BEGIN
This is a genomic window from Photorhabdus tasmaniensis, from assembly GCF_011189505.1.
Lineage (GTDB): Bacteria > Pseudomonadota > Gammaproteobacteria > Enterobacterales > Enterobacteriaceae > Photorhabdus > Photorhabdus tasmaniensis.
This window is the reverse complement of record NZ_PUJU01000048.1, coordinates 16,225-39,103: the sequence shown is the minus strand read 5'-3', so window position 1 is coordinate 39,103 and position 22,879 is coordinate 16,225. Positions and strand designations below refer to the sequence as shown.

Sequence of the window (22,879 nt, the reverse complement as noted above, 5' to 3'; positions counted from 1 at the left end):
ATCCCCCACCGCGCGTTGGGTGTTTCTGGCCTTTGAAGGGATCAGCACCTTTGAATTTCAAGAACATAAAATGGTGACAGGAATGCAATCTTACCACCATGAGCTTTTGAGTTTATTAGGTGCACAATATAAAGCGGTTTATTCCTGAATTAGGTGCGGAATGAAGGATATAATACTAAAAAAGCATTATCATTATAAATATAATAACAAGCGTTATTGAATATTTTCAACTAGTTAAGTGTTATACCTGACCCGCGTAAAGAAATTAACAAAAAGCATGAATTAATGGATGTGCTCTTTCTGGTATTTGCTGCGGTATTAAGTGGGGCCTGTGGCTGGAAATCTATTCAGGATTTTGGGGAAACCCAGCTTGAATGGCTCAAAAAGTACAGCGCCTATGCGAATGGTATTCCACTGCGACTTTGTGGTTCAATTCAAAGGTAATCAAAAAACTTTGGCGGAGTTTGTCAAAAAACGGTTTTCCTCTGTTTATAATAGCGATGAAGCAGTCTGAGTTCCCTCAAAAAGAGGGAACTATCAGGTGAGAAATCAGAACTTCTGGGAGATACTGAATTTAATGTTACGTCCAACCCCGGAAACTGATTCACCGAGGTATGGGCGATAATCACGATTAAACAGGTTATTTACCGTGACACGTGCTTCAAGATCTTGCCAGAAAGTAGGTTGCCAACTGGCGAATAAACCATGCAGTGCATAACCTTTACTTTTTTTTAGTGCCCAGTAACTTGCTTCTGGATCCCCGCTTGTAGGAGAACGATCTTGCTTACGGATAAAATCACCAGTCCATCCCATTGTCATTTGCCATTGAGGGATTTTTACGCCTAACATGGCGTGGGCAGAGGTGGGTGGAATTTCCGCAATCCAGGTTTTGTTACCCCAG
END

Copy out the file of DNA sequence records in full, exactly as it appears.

This is a genomic window from Photorhabdus tasmaniensis, from assembly GCF_011189505.1.
Lineage (GTDB): Bacteria > Pseudomonadota > Gammaproteobacteria > Enterobacterales > Enterobacteriaceae > Photorhabdus > Photorhabdus tasmaniensis.
This window is the reverse complement of record NZ_PUJU01000048.1, coordinates 16,225-39,103: the sequence shown is the minus strand read 5'-3', so window position 1 is coordinate 39,103 and position 22,879 is coordinate 16,225. Positions and strand designations below refer to the sequence as shown.

Sequence of the window (22,879 nt, the reverse complement as noted above, 5' to 3'; positions counted from 1 at the left end):
ATCCCCCACCGCGCGTTGGGTGTTTCTGGCCTTTGAAGGGATCAGCACCTTTGAATTTCAAGAACATAAAATGGTGACAGGAATGCAATCTTACCACCATGAGCTTTTGAGTTTATTAGGTGCACAATATAAAGCGGTTTATTCCTGAATTAGGTGCGGAATGAAGGATATAATACTAAAAAAGCATTATCATTATAAATATAATAACAAGCGTTATTGAATATTTTCAACTAGTTAAGTGTTATACCTGACCCGCGTAAAGAAATTAACAAAAAGCATGAATTAATGGATGTGCTCTTTCTGGTATTTGCTGCGGTATTAAGTGGGGCCTGTGGCTGGAAATCTATTCAGGATTTTGGGGAAACCCAGCTTGAATGGCTCAAAAAGTACAGCGCCTATGCGAATGGTATTCCACTGCGACTTTGTGGTTCAATTCAAAGGTAATCAAAAAACTTTGGCGGAGTTTGTCAAAAAACGGTTTTCCTCTGTTTATAATAGCGATGAAGCAGTCTGAGTTCCCTCAAAAAGAGGGAACTATCAGGTGAGAAATCAGAACTTCTGGGAGATACTGAATTTAATGTTACGTCCAACCCCGGAAACTGATTCACCGAGGTATGGGCGATAATCACGATTAAACAGGTTATTTACCGTGACACGTGCTTCAAGATCTTGCCAGAAAGTAGGTTGCCAACTGGCGAATAAACCATGCAGTGCATAACCTTTACTTTTTTTTAGTGCCCAGTAACTTGCTTCTGGATCCCCGCTTGTAGGAGAACGATCTTGCTTACGGATAAAATCACCAGTCCATCCCATTGTCATTTGCCATTGAGGGATTTTTACGCCTAACATGGCGTGGGCAGAGGTGGGTGGAATTTCCGCAATCCAGGTTTTGTTACCCCAG